On a personal note, not as an Economics and Public Administration student, I had some doubts about Prof M V Mathur's unquestioning assumption that the technical exercises of the Mahalanobis approach of capital-intensive investments in gigantic multi-purpose projects producing ‘Machines to make machines to make machines to make ...' could be formulated and implemented by Union and State governments and their Public Sector enterprises. Could the long-term planning underlying this approach be in synch with India's electoral cycle of elections every five years? No doubt that the Planning Commission had long-term 25-year perspective-plans prepared by the Perspective Plan Division headed by Shri Pitamber Pant, but much of the practical focus was on the Five year Plans

Prof M V Mathur had created an innovative weekly General Seminar, which all the students and faculty members were expected to attend. In the seminar, a student had to prepare a paper, and be grilled on it by the attendees. Although totally unaccustomed to such an academic exercise, I enjoyed the General Seminars.

Although, as expected, the Seminars were dominated by students and teachers of Economics., I did manage to put together and deliver a General Seminar paper on what I designated as the ‘Prosperous Posterity Theory‘. In this paper, I discussed the lack of democratic legitimacy in economic planning. I cited economists like Hayek, and students of Political Economy like Jeweks, who figured prominently in the small-sized literature on the lack if ‘fit' between Planning and Democracy, whose conjointment signalled, to a distinguished British author, Lord Hewart, the germination of a ‘New Despotism' in a country which had been progressing on the pathways of Democracy since 1215 AD.

It gives me a great sense happiness when I recall the intense debate my presentation excited. My class-fellow, Ramesh Arora, presented a small counter-point paper asserting that the Planning Commission was only looking ahead for 5 Five-Year Plans and not 15 Five Year Plans. A young but very erudite Yoginder K Alagh, who was a Research Scholar in Economics, rebutted my arguments. Later, ‘Alagh Sahib' as I call him even today (he has climbed several ladders up in the academic arena and also in the political hierarchy, having served as an Union Minster in the Rajiv Gandhi Council of Ministers) was gracious enough to contribute a written rejoinder for the an Economics and Public Administration Department's annual Digest, edited by Dr D D Narula.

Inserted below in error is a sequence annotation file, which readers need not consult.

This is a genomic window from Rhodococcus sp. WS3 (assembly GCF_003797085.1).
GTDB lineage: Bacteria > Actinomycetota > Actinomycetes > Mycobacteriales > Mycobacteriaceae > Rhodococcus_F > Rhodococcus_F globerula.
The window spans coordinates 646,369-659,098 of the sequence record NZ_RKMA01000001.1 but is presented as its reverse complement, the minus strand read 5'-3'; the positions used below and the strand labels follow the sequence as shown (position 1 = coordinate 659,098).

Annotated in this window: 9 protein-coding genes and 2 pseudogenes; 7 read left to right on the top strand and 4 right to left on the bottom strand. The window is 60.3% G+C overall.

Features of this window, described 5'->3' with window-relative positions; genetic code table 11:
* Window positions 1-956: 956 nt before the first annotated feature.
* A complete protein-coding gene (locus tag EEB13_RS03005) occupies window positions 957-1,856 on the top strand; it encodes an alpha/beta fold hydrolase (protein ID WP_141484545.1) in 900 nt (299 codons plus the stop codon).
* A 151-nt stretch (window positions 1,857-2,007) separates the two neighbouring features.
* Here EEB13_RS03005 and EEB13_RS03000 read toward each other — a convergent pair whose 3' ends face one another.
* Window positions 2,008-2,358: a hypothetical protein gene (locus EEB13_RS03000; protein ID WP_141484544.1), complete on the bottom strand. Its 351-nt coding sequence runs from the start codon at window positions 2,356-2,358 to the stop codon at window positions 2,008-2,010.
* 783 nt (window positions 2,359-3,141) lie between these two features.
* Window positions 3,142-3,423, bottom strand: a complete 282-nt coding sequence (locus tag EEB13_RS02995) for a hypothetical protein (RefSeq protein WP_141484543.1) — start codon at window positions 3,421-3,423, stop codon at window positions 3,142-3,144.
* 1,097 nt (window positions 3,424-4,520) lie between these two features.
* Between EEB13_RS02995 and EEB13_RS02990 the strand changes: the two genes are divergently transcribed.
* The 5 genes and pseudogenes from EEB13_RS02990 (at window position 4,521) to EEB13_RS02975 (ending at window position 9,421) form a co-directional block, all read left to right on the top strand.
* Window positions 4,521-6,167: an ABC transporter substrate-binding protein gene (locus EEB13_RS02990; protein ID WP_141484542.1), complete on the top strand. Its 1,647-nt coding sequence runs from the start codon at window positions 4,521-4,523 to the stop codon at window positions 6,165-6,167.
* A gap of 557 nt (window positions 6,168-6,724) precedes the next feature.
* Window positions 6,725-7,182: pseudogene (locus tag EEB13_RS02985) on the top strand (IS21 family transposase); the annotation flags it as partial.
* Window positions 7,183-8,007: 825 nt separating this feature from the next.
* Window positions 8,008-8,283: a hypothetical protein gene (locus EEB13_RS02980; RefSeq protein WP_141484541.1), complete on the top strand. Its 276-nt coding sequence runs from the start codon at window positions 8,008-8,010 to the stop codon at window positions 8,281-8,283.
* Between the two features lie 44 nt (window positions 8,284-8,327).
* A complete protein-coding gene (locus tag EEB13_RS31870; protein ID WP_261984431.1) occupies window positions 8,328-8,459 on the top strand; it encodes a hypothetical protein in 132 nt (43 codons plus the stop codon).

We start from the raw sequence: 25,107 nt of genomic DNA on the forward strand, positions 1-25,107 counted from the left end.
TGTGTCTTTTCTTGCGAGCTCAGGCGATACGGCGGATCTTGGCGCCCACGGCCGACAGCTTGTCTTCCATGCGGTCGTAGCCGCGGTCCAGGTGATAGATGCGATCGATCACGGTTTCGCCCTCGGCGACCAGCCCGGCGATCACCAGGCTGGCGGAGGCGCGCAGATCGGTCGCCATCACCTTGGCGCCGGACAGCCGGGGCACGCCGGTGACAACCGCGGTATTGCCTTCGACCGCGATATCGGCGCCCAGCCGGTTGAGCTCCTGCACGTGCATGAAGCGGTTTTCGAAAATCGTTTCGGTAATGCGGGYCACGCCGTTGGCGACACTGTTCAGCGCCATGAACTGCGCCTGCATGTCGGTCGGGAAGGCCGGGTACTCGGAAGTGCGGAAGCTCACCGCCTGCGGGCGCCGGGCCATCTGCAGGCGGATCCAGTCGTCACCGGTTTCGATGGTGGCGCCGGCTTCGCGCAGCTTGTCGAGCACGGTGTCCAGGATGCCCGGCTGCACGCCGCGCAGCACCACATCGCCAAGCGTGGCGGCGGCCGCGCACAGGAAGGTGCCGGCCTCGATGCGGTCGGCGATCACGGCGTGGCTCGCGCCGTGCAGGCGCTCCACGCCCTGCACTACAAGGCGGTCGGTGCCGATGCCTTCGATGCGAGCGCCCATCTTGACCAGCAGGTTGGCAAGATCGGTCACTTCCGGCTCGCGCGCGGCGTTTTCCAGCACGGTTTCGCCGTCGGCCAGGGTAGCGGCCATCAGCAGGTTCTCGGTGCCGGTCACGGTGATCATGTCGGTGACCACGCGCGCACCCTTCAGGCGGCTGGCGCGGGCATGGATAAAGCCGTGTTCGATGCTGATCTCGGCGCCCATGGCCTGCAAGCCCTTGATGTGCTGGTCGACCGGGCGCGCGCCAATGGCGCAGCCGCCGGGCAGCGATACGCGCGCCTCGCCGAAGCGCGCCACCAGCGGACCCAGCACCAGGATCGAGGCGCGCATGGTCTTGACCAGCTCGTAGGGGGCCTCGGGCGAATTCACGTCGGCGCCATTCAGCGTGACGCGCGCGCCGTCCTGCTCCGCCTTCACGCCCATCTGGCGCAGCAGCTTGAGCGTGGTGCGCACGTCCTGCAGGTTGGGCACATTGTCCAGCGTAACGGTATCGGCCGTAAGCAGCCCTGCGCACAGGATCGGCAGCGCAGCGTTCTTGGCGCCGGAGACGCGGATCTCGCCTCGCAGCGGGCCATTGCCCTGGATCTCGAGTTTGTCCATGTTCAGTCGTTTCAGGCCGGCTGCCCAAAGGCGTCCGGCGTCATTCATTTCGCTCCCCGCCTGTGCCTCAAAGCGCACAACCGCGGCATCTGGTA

I would like to add that I was able to publish my 1961 paper in Political Contours of India‘s Modernity in 1994. I would like to further like to add that my Swantantra-party biases have softened considerably; nowadays, I am almost in mourning at the unlamented demise of the Planning Commission whose exertions were able to raise the Republic of India‘s GDP growth-rate from the annual average prevailing for nearly 250 years before 1950 from below 1% to nearly 2.5 % in the first 15 years in the life of the Republic of India since 1950.

Let me return to the Economics side of my M.A. We had a course taught by Dr K Vishanathiah. He had just returned from Syracuse University, which had a strong Department of Public Administration. So, he  was au fait with recent developments in the teaching of public administration teaching in USA, which was getting increasingly inter-braided with it overseas applications as the US was slowly inching towards filling the vacuum created by the wholesale devastation of the British economy.

Gold Medal

I stood first in the M.A., examination, securing a First Division with 67 percent marks, which was a major achievement in those days. The University awarded me a Gold Medal, which was ceremoniously given to me by Prof J K Galbraith himself, who was then the US Ambassador to the Republic of India.

Compared to all other students who got the University of Rajasthan Gold Medal in 1961, my award was perhaps less distinguished because Economics and Public Administration was a newly-established discipline taught only at the Jaipur campus of the University of Rajasthan.

______________________________________

© P C Mathur 2015